Flash Futures: What To Expect for Storage in 2014
Halloween has passed, the winter holidays are in full force, and we’ve got one thing on our minds: figuring out where the storage market is going in 2014. 2013 proved that SSD is way more than a flash in the pan – flash storage is here to stay, and it’s going to be bigger than ever. As the big vendors rush to play catch-up to innovative storage start-ups, here are the four big things we think the storage industry, and IT professionals, can expect in 2014.
1. Big Data and Real-Time Analytics: Fueling the Enterprise IT Fire.
Prediction: 2014 will be the start of ‘scale-out’ becoming the dominant architecture of the storage industry.
Big data analytics have already made waves in the business and IT world, by enabling companies to be more generally agile and attune to customer needs. Ultimately, effective big data analytics allow companies to make better business decisions. That’s why improving the functionality of these analytics – and the systems that manage these heavy loads of data efficiently – will be a top priority for organizations of all sizes in 2014. As enterprises begin to loop in these platforms and services as a core part of their infrastructure, even greater emphasis will be thrown not just toward real-time transaction processing, but also delivering business value.
With the barrage of data companies are tasked with managing (enterprises double their data volumes each year), companies need solutions that can scale with these volumes and avoid handcuffing their business. It also means that scale-out architecture will become a ‘must’ for all companies. In fact, ESG reports that by early 2015, 80 percent of storage revenue will come from scale-out products (a decided change in traditional revenue streams), with scale-out products will account for 75 percent of storage capacity.
2. All-Flash Goes Mainstream.
Prediction: All-flash arrays will make up at least 1/3 of the data center for tier-one companies and 35 percent of the total enterprise storage spend in 2014.
2012 and 2013 could easily be termed ‘the years of flash.’ Not only did massive numbers of companies adopt all-flash arrays, but we’ve also seen a swath of storage acquisitions and IPOs – XtremeIO and EMC, Whiptail and Cisco, while Violin Memory and FusionIO both filed for an IPO. It has become essential for the big players in the storage market to have an all-flash array in their arsenal.
But despite the rapid adoption, ‘all-flash’ has maintained a reputation as an approach reserved for CIOs looking to pay top dollar for their storage systems. That will change in 2014. As SSDs become more commonplace and pricing drops, we expect adoption of solid-state as a primary storage option will rise accordingly – across all market segments. We’re also expecting to see the broad adoption of OLAP and OLTP, and the virtualization of both (which means we’re moving on from just talking about VDI).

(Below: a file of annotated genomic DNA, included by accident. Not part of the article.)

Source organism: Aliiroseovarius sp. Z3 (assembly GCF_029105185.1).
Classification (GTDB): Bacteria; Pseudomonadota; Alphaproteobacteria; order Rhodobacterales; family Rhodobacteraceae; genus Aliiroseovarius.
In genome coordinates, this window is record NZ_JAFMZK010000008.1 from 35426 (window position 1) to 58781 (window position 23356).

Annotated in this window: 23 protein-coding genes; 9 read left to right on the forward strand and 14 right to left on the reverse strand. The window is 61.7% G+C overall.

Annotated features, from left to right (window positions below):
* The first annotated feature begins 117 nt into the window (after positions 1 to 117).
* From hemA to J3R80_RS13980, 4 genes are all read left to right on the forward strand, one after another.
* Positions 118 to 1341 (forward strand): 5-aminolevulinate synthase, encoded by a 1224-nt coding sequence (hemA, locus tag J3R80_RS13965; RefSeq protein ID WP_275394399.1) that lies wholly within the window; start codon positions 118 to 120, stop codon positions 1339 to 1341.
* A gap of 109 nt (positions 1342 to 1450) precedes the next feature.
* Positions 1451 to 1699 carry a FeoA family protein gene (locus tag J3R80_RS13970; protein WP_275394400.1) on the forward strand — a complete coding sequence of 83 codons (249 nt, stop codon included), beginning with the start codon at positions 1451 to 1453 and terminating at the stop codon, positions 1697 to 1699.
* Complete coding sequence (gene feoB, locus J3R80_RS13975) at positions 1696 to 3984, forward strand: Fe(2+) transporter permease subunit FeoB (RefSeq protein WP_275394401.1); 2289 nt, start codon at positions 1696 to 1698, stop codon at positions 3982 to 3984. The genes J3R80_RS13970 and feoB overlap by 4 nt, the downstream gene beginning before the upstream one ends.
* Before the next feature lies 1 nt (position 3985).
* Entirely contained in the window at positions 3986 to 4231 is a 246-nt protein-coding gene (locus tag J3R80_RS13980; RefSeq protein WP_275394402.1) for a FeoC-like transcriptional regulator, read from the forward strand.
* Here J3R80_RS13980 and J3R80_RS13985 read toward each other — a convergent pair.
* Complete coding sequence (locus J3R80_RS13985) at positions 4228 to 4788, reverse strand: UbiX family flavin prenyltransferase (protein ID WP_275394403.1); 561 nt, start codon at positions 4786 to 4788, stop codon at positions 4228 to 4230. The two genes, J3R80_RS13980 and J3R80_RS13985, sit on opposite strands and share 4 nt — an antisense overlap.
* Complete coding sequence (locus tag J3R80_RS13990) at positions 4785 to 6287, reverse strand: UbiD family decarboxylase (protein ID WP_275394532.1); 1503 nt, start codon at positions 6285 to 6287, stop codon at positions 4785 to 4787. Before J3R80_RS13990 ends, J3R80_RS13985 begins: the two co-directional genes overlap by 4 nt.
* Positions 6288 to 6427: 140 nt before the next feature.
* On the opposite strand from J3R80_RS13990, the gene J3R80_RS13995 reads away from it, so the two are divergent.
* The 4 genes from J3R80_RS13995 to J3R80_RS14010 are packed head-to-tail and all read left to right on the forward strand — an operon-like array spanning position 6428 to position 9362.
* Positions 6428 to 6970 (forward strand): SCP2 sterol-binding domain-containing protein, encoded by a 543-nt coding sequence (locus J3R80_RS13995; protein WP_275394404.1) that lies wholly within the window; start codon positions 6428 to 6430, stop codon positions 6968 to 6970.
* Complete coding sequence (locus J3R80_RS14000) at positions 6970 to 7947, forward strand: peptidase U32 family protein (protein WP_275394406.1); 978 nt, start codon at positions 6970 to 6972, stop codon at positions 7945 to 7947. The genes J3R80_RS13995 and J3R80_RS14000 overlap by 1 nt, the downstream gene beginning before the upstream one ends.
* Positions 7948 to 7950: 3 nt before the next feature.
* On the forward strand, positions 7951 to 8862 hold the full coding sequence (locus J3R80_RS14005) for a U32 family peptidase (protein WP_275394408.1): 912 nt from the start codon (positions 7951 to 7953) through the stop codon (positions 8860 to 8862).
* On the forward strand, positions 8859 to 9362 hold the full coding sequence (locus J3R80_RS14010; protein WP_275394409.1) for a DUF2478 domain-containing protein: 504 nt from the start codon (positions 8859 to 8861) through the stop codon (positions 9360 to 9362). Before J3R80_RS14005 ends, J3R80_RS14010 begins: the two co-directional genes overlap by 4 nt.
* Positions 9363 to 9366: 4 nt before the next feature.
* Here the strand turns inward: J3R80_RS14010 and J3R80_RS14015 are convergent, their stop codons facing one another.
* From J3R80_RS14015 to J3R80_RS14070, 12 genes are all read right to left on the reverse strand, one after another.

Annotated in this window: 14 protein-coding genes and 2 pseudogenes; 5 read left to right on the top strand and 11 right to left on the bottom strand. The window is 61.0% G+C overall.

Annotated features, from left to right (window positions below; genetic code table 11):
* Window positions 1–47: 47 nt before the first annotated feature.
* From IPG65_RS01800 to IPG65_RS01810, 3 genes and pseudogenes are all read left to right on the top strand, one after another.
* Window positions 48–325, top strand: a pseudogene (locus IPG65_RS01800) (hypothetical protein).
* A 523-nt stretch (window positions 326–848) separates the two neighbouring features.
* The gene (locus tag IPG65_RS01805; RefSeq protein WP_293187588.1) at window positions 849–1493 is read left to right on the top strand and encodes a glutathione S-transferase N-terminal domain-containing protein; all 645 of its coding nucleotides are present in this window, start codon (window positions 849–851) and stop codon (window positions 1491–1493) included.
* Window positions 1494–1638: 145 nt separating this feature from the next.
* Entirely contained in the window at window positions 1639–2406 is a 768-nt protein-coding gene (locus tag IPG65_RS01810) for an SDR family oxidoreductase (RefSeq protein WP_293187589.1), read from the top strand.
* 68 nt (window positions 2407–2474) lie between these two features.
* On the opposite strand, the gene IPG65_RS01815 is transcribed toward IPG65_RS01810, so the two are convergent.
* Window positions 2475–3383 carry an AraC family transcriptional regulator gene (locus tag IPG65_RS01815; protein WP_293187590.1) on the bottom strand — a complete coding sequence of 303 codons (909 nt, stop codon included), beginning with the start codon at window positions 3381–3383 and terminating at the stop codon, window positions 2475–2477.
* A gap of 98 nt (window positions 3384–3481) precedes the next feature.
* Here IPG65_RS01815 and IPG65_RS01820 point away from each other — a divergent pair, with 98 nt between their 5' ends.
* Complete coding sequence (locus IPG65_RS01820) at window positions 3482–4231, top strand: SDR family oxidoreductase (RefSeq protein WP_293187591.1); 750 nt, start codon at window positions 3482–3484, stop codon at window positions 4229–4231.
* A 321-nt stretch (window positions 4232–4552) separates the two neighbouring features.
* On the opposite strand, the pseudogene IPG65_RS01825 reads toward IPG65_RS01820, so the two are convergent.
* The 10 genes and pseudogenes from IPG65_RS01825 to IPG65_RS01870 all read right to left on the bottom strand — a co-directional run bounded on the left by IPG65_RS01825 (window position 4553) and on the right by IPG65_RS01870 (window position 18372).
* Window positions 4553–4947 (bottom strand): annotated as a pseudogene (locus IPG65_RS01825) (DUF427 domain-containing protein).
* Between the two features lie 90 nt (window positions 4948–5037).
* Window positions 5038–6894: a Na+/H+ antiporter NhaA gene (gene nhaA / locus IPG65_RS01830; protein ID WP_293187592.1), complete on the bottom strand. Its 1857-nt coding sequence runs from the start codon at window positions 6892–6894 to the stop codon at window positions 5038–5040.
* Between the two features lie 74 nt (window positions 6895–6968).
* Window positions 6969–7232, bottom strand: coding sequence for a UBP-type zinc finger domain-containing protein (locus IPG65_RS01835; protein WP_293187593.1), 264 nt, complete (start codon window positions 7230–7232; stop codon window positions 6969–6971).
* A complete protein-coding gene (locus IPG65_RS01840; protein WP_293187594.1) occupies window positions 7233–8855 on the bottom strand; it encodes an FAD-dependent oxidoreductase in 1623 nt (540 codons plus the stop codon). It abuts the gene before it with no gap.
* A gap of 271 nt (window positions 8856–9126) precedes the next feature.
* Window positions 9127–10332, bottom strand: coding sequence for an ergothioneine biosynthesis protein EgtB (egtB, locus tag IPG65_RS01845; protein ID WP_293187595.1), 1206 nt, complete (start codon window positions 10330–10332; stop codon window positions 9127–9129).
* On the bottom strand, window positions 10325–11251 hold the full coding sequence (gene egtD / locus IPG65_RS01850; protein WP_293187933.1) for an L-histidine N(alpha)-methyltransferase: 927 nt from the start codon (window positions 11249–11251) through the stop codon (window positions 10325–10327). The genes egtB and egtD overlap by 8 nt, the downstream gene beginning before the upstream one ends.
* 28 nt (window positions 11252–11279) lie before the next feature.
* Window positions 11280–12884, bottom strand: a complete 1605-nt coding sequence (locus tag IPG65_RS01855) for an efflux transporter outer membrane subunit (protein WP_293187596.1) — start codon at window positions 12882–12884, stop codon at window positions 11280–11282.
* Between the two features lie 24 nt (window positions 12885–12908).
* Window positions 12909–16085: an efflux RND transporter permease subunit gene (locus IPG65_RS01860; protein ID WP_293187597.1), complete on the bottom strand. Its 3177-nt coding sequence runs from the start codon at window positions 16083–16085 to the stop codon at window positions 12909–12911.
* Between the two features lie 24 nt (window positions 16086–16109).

3. Software-Defined (Everything) Moves from Buzzword to Reality.
Prediction: 2014 will be the year of software-defined everything (SDx).
We’ve had plenty of reasons to talk about software-defined storage this year. And just like big data, and the cloud, both of which have crossed over from hype to essentials of enterprise infrastructures, we expect ‘software-defined’ to make that same leap.
In 2014, this conversation will expand far beyond storage. Specifically, software-defined infrastructures – and a customer base that’s trained to understand its benefits (lower costs, consolidation opportunities, and simplicity) – will take shape. The software-defined world will be significantly more tangible (not to mention more agile and elastic), made up of hardware agnostic non-proprietary solutions.
4. It’s the TCO, Obviously.
Prediction: TCO becomes the primary determinant in storage system purchases.
The level of customer awareness surrounding total cost of ownership (TCO) has expanded greatly in recent years. Customers have become much more attune to the efficiency of their storage solution, and how focusing on this can improve their TCO overall. In 2014, we expect it to become the main factor in any purchasing decision – with companies beginning to focus more on OPEX vs. CAPEX.
In brief, it’s not just about deduplication. Understanding your true capacity requirements is a big one, but the biggest factor is using a true scale-out architecture. Faster applications, elastic scalability, and extended endurance are just a few of the reasons that scale-out will become a proven source of efficiency in 2014, as well as a major factor in lowering companies’ TCO.